How I tripled my income by becoming a freelancer

How I tripled my income by becoming a freelancer

Image source: Getty Images

Could you make more money by giving up your usual job for a freelance role?

Key points

  • Sometimes a career change may be necessary to meet your income goals.
  • Find out if this is a good idea for you and plan for the financial changes that come with the independent lifestyle.
  • Freelancers must be motivated to work, and must also calculate their own taxes and deal with fluctuations in income.

For some people, changing jobs or industries can result in a higher salary. Some workers can also increase their income by moving from a traditional position to self-employment.

Although the freelance lifestyle isn’t for everyone, it can be a good option for motivated people who like to have more control over their workday.

I haven’t always been a full-time freelancer. I spent much of my twenties working in regular jobs.

These jobs had several things in common: they didn’t interest me, they didn’t pay well and they caused me a lot of stress. I ended up leaving the country to give myself time to work out my plan and pay off my debts.

While living and working abroad, I realized that I could not return home to the same depressing work environment that I had always known. So I started freelancing in my spare time.

I loved writing and it gave me hope that I could turn a part-time freelance job into a full-time job that paid all my bills.

I increased my income by becoming a freelance writer

Although the first two years as a freelancer weren’t easy (or stress-free), I’m happy to say that the change in work lifestyle ended up being a good decision for me. I continued to add new customers and increase my rates as I gained experience.

For me, my time and effort paid off. By the third year of full-time freelance work, I was earning more than triple the income I had earned in my pre-freelance work roles.

I was able to do that by taking on more writing projects that paid well. I could also control the amount of work I took on — so the earning potential was endless. Many traditional workers earn a fixed salary and are unable to generate more income beyond that.

Since I hadn’t made a lot of money in my previous positions, the increased income was good news for my bank account.

Is freelancing the right money move for your career?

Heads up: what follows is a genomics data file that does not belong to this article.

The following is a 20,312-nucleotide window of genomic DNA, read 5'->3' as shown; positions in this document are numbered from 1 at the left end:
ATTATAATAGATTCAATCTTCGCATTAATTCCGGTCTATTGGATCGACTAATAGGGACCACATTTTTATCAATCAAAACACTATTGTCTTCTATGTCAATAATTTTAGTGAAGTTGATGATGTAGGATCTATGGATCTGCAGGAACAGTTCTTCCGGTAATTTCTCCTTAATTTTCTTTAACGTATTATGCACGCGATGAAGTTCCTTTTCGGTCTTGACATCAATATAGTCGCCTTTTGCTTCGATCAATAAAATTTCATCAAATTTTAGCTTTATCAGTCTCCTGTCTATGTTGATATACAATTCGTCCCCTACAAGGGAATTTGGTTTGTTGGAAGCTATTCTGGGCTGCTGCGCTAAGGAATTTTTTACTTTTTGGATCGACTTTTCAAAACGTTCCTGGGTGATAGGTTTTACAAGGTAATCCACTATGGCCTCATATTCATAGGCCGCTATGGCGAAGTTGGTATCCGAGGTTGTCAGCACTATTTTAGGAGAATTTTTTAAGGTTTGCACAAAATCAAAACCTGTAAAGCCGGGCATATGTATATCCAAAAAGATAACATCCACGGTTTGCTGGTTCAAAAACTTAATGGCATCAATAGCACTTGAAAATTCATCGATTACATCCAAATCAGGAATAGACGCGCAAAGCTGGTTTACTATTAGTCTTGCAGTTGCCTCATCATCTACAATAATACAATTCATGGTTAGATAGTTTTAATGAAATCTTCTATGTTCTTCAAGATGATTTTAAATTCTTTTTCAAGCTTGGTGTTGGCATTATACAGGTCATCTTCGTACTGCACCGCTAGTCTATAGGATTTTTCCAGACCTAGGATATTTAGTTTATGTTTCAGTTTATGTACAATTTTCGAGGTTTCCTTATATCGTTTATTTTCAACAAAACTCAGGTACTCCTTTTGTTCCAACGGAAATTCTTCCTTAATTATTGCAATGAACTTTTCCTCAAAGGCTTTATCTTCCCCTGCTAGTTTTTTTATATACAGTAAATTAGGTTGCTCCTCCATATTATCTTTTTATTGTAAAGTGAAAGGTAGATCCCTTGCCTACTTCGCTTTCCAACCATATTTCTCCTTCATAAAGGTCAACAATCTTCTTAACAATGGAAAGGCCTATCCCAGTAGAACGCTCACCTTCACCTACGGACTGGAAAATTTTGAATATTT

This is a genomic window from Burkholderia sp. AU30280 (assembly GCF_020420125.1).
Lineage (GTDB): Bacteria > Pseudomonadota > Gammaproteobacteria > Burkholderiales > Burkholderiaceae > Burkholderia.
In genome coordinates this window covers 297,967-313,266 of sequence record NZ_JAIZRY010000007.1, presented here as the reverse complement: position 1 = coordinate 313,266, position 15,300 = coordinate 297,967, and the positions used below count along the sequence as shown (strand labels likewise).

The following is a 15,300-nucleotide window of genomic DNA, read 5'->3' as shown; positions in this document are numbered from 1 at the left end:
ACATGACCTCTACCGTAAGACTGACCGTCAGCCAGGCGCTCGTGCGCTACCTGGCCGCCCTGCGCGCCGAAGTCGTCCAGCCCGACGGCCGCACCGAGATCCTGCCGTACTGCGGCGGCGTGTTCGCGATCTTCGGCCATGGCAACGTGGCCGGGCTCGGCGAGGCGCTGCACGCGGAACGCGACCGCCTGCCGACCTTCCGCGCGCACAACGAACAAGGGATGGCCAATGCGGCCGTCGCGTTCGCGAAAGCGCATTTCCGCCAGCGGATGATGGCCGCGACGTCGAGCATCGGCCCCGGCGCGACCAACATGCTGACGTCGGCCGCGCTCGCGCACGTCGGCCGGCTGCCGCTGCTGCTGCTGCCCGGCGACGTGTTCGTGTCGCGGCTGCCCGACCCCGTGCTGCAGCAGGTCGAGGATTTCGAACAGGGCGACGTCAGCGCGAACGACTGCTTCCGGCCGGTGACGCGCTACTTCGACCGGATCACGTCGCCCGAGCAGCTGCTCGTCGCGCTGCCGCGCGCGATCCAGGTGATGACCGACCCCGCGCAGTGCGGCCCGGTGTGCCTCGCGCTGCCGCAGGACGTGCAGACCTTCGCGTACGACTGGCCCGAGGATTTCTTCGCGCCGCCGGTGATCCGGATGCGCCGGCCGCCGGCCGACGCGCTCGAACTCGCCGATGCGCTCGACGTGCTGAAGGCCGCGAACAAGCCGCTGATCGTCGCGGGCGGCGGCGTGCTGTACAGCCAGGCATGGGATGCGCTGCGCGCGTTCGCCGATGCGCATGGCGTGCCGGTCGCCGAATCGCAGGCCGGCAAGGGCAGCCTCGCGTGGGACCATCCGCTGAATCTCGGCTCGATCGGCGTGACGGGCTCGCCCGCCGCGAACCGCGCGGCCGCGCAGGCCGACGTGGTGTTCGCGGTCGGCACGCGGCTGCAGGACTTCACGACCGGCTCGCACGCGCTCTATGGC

The freelance life has given me more than just an increase in income. I could enjoy a more flexible schedule, I could choose the work I took on, and I didn’t dread my work day.

But it can be an adjustment from a traditional work environment to becoming a full-time freelancer. If you work best with consistent direction, regular work might be better.

As a freelancer, you are responsible for your every move, so you need to stay motivated and on track if you plan to make money.

Anyone who chooses to go freelance should be prepared for growing pains. It takes time to build up a clientele. Plus, you need to be comfortable being 100% responsible for your success. You not only have to do your job, but also be your own sales team.

If you’re considering quitting a regular job to become self-employed, it may be worth trying it part-time to see if you like it.

Three financial considerations to take into account as a freelancer

Although you can increase your income, the finances of freelancers can be very different.

Here are three financial considerations to consider before quitting a regular job on a regular salary:

1. Prepare for fluctuations in income

With a salaried job, you receive regular paychecks. As a freelancer, you may experience fluctuating earnings and payouts may not be as consistent.

If you take time off, you won’t get a paycheck, and when work is slower, you may earn less money than during busier times.

You can prepare for fluctuations in income by depositing into a savings account throughout the year.

2. Consider the cost of benefits

Freelance roles do not include benefits. If you need health care, want to contribute to a retirement account or other valuable benefits, you’ll have to pay for them yourself.

When determining the income you need to live a comfortable life, remember to calculate the cost of these benefits.

3. Don’t ignore freelance taxes

Finally, freelancers are responsible for setting aside and paying their taxes. Traditional workers have their taxes deducted from their wages – so the hard work is already done.

As a freelancer, you will need to calculate your tax liability and save for your taxes throughout the year. Making quarterly payments is the best way to avoid penalties and fees.

If you are new to freelancing, it is recommended to work with a tax specialist. With guidance, you can make the best freelance tax moves.

Could you increase your income by becoming independent? It’s possible.

With more money in your wallet, you may be able to reach your personal financial goals faster.

Alert: The highest cash back card we’ve seen now has 0% introductory APR until almost 2024

If you use the wrong credit or debit card, it could cost you dearly. Our expert loves this top pick, which features an introductory APR of 0% until nearly 2024, an insane payout rate of up to 5%, and all with no annual fee.

In fact, this map is so good that our expert even uses it personally. Click here to read our full review for free and apply in just 2 minutes.

Read our free review

#tripled #income #freelancer

Leave a Comment

Your email address will not be published.